“The ‘Getaway’ Gift,” Ensign, Sept. 1988, 27–28
The fabric of my daily life had been pulled ever tighter over several months, and it was on a Sunday morning when I finally came apart at the seams.
Many LDS women can empathize with the frustrations and tensions involved in getting a large family physically, emotionally, and spiritually ready for church all alone because their husbands are at early morning meetings.
A lost shoe and a teenager’s attitude may have been the straws that broke the camel’s back at my house; combined with recent health problems and plaguing financial worries, it suddenly all seemed too much to bear. Desperately, I asked my oldest daughter to take the children to church. Then I collapsed on my bed, sobbing with the futility of it all.
I don’t think I had ever been more down. I reached for the phone and called my sister and dearest friend, Lucy Strecker, in Seattle, Washington.
I cried as I told her about my life and present circumstances. Everything that I held in the highest regard and had worked so hard to accomplish as a wife and mother seemed to be crumbling around me.
Lucy encouraged me to pray, but I was too angry. She encouraged me to think about my many blessings, but I couldn’t remember a single one. She spoke of the love shown me by my family and friends, but I was too depressed to recognize it. She extolled the many accomplishments of our family, but I doubted my part in any of them.
She chastised me for trying to do too much and for judging myself too harshly. She reminded me of how I had overcome other problems. She bore her testimony about the love that our Father in Heaven has for each of us. Her testimony that God grieves with us when we grieve and rejoices with us when we rejoice finally gave me some comfort, and I was able to rest.
I later learned that after hanging up the phone, Lucy had dropped to her knees and pleaded with the Lord to help me. She told him that I really needed help in order to return to the giving, loving, self-confident woman I had once been. She begged him to send me comfort and peace so that I might solve my problems and look at life more optimistically.
She concluded her prayer, wiped her eyes, and hurried to her own Sunday meetings. Her mind was still on my sorrow as she took a seat in the chapel. Then a calmness filled her heart, and she felt that her prayers had been heard. Everything would be all right.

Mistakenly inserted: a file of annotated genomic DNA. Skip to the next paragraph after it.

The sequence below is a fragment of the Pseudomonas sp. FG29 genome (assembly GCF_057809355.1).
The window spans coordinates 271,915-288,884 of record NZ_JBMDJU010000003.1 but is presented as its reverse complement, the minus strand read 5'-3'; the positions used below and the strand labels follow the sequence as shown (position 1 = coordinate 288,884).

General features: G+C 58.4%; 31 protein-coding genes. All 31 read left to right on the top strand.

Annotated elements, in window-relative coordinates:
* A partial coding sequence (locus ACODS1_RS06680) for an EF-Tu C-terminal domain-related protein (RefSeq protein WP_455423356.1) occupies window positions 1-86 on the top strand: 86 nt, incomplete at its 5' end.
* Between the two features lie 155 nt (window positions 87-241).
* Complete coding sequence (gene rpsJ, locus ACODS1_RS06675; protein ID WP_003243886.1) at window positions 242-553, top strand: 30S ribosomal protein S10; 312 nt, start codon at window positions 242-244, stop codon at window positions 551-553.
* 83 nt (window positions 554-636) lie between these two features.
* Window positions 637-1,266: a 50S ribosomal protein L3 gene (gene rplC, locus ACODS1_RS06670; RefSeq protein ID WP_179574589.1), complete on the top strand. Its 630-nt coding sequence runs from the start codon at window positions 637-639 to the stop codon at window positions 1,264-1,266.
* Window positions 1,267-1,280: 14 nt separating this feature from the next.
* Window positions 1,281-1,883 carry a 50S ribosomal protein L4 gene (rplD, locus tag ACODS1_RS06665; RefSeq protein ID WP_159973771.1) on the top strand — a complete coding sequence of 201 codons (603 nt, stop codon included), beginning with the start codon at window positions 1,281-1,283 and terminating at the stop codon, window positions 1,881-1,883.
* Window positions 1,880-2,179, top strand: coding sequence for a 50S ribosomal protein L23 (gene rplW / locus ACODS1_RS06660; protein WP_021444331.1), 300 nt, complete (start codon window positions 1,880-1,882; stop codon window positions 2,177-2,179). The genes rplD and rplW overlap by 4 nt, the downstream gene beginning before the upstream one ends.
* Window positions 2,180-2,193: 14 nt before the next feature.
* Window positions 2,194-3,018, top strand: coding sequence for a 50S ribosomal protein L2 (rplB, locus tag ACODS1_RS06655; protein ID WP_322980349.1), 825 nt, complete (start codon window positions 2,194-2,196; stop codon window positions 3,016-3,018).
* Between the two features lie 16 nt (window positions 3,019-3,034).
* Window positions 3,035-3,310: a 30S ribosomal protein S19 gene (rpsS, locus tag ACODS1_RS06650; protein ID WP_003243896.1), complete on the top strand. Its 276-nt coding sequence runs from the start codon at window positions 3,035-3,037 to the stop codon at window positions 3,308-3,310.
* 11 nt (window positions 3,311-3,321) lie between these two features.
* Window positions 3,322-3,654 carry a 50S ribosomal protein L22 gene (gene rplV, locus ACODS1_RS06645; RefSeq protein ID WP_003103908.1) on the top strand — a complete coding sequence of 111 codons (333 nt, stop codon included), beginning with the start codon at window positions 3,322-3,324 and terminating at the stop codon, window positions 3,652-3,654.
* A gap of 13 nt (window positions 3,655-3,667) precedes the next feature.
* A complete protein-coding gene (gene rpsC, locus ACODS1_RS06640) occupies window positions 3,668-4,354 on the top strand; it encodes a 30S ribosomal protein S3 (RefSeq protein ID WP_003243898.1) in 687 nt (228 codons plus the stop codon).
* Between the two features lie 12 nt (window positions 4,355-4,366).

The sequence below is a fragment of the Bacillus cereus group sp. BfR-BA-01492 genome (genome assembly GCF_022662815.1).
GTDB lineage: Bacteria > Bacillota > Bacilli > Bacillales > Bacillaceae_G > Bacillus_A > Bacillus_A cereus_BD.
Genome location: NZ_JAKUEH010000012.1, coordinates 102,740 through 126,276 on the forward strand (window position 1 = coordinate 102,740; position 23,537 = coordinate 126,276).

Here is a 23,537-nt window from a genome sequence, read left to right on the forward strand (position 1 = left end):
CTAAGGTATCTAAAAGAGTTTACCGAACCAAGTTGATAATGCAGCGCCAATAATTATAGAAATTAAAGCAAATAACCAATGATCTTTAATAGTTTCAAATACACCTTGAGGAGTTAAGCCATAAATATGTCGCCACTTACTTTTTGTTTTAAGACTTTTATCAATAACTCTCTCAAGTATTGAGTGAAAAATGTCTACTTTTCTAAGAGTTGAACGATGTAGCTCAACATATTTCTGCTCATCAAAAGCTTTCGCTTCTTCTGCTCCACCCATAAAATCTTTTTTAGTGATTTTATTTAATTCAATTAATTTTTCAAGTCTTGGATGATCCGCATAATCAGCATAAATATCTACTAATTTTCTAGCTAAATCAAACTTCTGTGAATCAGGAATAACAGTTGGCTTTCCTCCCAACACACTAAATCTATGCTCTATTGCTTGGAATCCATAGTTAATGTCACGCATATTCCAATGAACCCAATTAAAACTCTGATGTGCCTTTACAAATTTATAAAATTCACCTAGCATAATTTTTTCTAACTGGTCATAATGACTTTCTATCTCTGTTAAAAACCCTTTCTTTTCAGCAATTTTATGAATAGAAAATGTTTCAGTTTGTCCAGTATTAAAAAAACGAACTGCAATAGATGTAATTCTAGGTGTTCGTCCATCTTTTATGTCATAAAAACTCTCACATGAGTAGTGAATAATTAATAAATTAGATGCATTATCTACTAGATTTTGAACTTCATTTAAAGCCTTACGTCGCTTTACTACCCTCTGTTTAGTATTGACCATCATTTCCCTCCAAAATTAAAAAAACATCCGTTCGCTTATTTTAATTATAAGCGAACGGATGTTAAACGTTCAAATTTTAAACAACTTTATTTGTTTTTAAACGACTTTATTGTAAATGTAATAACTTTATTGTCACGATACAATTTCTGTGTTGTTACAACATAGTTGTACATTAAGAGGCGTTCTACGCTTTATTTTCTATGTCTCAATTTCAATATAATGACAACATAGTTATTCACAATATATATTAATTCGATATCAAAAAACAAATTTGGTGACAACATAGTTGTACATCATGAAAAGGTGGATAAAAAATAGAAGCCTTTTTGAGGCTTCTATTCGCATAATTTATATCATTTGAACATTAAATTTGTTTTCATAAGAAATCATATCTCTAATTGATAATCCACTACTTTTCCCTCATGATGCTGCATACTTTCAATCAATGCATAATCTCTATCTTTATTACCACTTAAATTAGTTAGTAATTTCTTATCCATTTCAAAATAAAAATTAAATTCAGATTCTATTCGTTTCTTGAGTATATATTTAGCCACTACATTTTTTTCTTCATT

During the opening hymn, a woman she didn’t know sat down next to her. Lucy introduced herself and learned that this sister, Barbara Papenfuss, was in town visiting and had decided to attend this ward on the spur of the moment. Sister Papenfuss lived in the Missoula Montana Stake, and it took only moments for Lucy to learn that she not only knew me, but was a good friend of mine.
With tears in her eyes, Lucy explained that I was having a hard time right now and needed something tangible to hold in my hand as evidence of her concern and love. She asked Barbara to wait after church for a few minutes while she went home to get something for her to take to me.
When Barbara returned to Montana, she immediately telephoned me and arranged to meet me with Lucy’s gift. It was a beautiful cloisonne vase from my sister’s mantle, along with a hundred-dollar bill earmarked as “getaway” money and a short note written on the back of her ward bulletin: “God moves in a mysterious way.” Barbara also gave me a hug from my sister, and the message that Lucy loved me.
Today, as I look at Lucy’s vase resting on my mantle, I remember the “getaway” weekend with my husband that gave me the time and space to regroup and find solutions to family problems.
Sometimes spoken words are not enough. We need the tangible evidence of a tuna casserole, a birthday card, a rose, or a hug to remind us that there is someone out there who cares about us and wants us to be happy.
God does work his miracles through other people. I shall ever be grateful that others were spiritually in tune to hear and act on the Spirit’s promptings.